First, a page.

TEST OUT NEW BROADHEADS NOW! Grim Reapers?


TEST OUT NEW BROADHEADS NOW

 

By Tracy Breen

 

Spring is here!  Most bowhunters are either thinking about turkey hunting or hunting next fall.  Spring is a great time to test out a few new broadheads.  There are several reasons spring is a great time to test out a new broadhead you haven’t tried before.   

 

SAVE MONEY

One reason to try a new broadhead is because buying a pack of new broadheads this time of year is much cheaper than it will be in the late summer and fall. Spend a few minutes online and you will probably discover that several online retailers and pro shops have broadheads discounted because they don’t want to keep inventory until this fall.  If you want to try a new broadhead that you heard a lot about, you can save a little money by doing it now.   

 

TIME IS ON YOUR SIDE

Another reason to try a new broadhead now rather than in August is because there is plenty of time between now and the fall to tweak your bow set up if you discover your bow needs to be fine tuned after using a new broadhead.  I hate trying to tune a new broadhead a week before hunting season.  If you start now, there is plenty of time to choose a broadhead and get your new broadheads and arrows flying like darts before opening day.  I like weighing my broadheads and my arrows to make sure that each arrow in my quiver weighs the same.  Going through this process takes time.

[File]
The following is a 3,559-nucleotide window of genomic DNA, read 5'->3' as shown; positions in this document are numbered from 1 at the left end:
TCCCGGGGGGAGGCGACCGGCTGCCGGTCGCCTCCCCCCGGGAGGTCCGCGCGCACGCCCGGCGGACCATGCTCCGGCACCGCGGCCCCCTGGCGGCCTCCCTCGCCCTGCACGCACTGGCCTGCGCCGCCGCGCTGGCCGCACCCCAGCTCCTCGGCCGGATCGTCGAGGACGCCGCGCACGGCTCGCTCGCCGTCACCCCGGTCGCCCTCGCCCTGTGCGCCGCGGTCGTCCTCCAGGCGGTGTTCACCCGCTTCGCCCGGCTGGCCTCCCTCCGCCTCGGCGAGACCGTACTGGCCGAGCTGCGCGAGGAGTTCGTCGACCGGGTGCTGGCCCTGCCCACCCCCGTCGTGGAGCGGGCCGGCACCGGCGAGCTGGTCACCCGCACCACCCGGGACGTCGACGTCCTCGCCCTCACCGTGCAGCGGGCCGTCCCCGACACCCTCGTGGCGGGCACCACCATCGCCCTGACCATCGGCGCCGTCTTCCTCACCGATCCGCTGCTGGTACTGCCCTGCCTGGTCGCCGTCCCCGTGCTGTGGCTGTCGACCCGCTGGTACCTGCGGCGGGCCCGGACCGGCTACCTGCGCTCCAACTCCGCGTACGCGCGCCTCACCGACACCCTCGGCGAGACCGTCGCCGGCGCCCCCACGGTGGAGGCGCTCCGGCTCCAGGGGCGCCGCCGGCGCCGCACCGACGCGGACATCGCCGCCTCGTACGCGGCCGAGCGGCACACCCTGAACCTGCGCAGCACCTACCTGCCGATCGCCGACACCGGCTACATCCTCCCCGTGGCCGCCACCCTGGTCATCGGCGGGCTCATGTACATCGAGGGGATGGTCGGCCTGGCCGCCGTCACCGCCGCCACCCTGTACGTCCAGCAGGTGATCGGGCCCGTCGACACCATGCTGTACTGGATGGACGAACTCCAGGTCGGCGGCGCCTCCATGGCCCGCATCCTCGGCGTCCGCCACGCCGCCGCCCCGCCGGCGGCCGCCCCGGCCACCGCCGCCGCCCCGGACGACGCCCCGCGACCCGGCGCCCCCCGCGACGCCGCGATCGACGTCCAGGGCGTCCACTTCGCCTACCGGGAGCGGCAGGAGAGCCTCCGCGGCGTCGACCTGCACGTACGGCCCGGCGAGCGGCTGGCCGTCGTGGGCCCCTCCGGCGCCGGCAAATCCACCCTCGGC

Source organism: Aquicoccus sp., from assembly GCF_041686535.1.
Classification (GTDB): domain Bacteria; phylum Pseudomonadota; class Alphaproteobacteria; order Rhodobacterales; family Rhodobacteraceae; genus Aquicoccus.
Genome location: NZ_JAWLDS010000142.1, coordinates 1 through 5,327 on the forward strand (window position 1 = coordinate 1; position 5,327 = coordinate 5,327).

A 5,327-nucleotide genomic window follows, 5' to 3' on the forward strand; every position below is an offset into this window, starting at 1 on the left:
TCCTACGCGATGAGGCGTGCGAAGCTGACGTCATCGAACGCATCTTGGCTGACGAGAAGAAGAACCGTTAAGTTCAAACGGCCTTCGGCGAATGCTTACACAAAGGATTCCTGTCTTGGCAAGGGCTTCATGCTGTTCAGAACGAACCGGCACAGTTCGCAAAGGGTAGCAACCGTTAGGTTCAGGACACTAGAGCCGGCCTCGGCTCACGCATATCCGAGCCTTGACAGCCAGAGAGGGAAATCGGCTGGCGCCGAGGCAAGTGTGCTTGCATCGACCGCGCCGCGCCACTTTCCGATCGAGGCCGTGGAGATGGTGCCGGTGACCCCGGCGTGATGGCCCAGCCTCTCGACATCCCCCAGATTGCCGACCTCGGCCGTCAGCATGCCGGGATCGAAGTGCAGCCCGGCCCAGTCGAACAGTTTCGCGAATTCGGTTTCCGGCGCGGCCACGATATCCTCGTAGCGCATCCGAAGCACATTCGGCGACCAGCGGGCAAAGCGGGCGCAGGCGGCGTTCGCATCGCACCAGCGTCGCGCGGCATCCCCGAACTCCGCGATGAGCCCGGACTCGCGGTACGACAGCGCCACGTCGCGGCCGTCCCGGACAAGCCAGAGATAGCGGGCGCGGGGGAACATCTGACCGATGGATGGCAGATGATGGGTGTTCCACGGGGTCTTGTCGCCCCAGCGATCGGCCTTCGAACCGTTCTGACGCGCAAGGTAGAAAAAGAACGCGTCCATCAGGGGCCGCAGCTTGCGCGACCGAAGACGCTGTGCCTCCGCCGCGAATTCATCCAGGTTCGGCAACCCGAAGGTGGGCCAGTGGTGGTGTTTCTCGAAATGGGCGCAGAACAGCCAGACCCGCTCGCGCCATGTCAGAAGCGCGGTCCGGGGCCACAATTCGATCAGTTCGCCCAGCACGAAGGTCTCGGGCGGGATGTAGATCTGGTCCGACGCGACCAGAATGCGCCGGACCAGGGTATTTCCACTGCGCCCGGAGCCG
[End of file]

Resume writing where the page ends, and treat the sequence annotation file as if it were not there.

LONG RANGE TESTING

I like testing broadheads this far in advance because it gives me plenty of time to determine how accurate my broadhead of choice is at extreme distances and how durable it is. Almost any broadhead can fly true at 20 or 30 yards, which is not always the case when you are shooting at 50 or 60 yards.  Making sure a broadhead is accurate at these distances takes time.    

 

BROADHEAD DURABILITY

Sometimes I like testing broadheads for durability. Every broadhead maker says their broadheads are tough as nails.  Real word testing reveals a different story.  I like shooting broadheads into a board.  If a broadhead is tough, it will hold up fairly well.  If not, it will fall apart on impact. 

 

Testing broadheads takes a lot of time but the knowledge gained and the dollars spent are worth it in the end. If you have had your eye on a broadhead you have never tried now is the time to try them.